Trucks are known as the backbone of America due to their versatility and utility. Able to be taken off-road, to the grocery store, pick up the kids from school, or haul a load of gravel back to your house so you don’t have to pay the delivery fee. Trucks can fit in the fleet no matter how you look at it because they are such well-designed machines that can conquer any terrain.
Just ten years after the invention of the automobile, the truck chassis had been developed providing utility all across the world. The first truck ever released by an American manufacturer on US soil was the Ford Model T which is still a popular vehicle almost 100-years later. Although very rare, the Model T paved the way for modern trucks and assisted in the development of new technology for Americans.
Kicking off their first truck in North America, Toyota released the Stout in 1964 which was a half-ton truck chassis with a sub 100 HP engine. After a few years, it was discontinued and removed from production as their sights were set on a new chassis to appeal to the truck domestic. Upon the release of the Toyota Hilux, the American market bought them like hotcakes and was a great introduction to the market.
After many successful truck models between the ‘60s and ‘90s, Toyota had a new development up their sleeves. The Tacoma was an instant hit as it was a small and nimble truck that still could tow and haul lighter loads. The quarter-ton chassis made for a great daily commuter as it has a small footprint compared to larger trucks.
With the Tundra being a huge success in the states, Toyota went on to release the Tundra which excited Americans even more. The 4.7L V8 option that came with the Tundra gave owners the excitement and power output that other domestic trucks produced with their big V8 engines. With the half-ton chassis giving domestics a run for their money, Toyota quickly began to expand on their truck and SUV fleet.
With modern Tundra’s featuring a bigger 5.7L, manufacturers soon realized that these trucks take well to modification. Owners began off-roading the Tundra and found success as the suspension could take quite the beating and handles rough terrain like a champ. Soon after installing a few aftermarket parts, owners started realizing the Tundra’s full potential. Take a look below at our top 7 modifications you should do to your Tundra!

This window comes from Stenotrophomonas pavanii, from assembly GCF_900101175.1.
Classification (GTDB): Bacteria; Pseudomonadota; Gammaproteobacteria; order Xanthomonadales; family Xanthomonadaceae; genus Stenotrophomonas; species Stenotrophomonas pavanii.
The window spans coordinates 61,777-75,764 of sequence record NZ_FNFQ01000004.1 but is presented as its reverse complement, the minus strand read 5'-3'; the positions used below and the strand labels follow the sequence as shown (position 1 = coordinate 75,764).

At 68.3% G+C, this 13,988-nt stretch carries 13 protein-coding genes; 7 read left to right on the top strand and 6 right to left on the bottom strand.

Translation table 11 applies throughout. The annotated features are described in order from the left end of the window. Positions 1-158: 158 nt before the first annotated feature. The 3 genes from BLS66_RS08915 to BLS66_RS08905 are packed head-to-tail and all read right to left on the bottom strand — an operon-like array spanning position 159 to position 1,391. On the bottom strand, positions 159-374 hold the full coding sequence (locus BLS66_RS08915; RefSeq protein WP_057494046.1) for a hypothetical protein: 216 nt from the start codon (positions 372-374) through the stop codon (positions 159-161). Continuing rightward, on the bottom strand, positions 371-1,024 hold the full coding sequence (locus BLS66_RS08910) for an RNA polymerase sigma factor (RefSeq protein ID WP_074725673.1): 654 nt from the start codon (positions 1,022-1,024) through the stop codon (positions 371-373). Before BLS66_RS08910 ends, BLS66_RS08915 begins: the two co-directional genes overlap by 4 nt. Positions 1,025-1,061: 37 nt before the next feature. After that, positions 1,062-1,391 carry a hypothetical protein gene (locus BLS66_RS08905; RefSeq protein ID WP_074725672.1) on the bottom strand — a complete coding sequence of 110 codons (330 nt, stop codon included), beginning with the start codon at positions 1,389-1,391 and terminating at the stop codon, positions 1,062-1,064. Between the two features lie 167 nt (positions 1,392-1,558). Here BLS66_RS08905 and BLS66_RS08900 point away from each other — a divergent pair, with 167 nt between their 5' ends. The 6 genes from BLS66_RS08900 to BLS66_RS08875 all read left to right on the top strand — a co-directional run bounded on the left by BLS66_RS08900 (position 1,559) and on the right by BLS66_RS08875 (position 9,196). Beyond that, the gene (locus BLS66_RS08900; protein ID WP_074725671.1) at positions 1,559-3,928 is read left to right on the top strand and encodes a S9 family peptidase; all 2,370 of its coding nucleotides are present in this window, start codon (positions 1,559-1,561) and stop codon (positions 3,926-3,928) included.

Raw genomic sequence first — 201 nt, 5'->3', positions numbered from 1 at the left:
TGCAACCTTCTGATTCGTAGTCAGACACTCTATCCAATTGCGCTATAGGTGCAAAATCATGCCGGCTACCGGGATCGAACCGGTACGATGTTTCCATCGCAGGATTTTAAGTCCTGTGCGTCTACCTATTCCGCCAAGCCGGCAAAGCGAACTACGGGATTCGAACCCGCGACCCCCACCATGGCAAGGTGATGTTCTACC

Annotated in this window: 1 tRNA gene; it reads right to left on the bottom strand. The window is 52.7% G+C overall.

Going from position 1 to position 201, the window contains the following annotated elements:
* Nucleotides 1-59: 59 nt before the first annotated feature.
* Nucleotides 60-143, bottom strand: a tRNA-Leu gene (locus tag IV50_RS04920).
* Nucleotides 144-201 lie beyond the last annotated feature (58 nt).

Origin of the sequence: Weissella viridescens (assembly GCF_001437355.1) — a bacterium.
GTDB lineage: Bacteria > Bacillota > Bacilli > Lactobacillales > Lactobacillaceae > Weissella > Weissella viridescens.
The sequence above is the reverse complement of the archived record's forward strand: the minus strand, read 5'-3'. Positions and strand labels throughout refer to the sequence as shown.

#1 Lift Kit or Leveling Kit
The first order of business when purchasing a truck is usually leveling out the natural rake. Trucks are raised in the rear to offset a load in the bed or small trailer attached. Being that many would rather a little squat with a load and have a level truck when driving under normal conditions. Most lift kits will level the truck while lifting and leveling kits will match the rear ride height to the front.
Lifting the Tundra not only levels out the ride height while raising it but the extra height allows a larger wheel and tire combination. Along with wheel clearance, there is also a significant gain in ground clearance as well to allow the truck to maneuver over tall rocks, large berms, and other obstacles that might be on the trail. Lifting the Tundra will prevent damage to the undercarriage during these situations and reduce the chances of getting stuck.
Most lift kits are a simple bolt-on solution while others offer full suspension geometry correcting components. When lifting a truck with double-wishbone suspension, the dynamic of the suspension is changed as the control arm angle is now different. A high-quality lift kit will usually feature a new set of knuckles that correct the angle of the control arms to maintain smooth ride quality.
Correcting the suspension geometry is not typically needed when leveling the front end or lifting the truck less than a few inches. When the vehicle is lifted over a couple of inches, correction is recommended to provide a quality ride as the higher you go the more rugged the suspension feels. Also included with high-quality lift kits are heavy-duty tie rods and optional shocks to improve the ride quality.
#2 Wheels and Tires
After lifting the Tundra, many owners go with a larger wheel and tire setup to better suit the wheel wells. Installing a larger set of wheels and tires not only improve the aesthetics but also provide extra ground clearance for the differential and axles. Clearing the undercarriage is one thing, but the diff and axles still hang fairly low from the factory, and one meaty sized rock could take it out and leave you stranded.
Getting the vehicle higher off the ground also gives the driver a better point of view. Being able to see further allows for dangers ahead to be visible sooner compared to sitting lower and having a vehicle in front blocking your view. With a tall wheel and tire setup, this is no issue as the height increase from the wheels alone provides a hefty difference.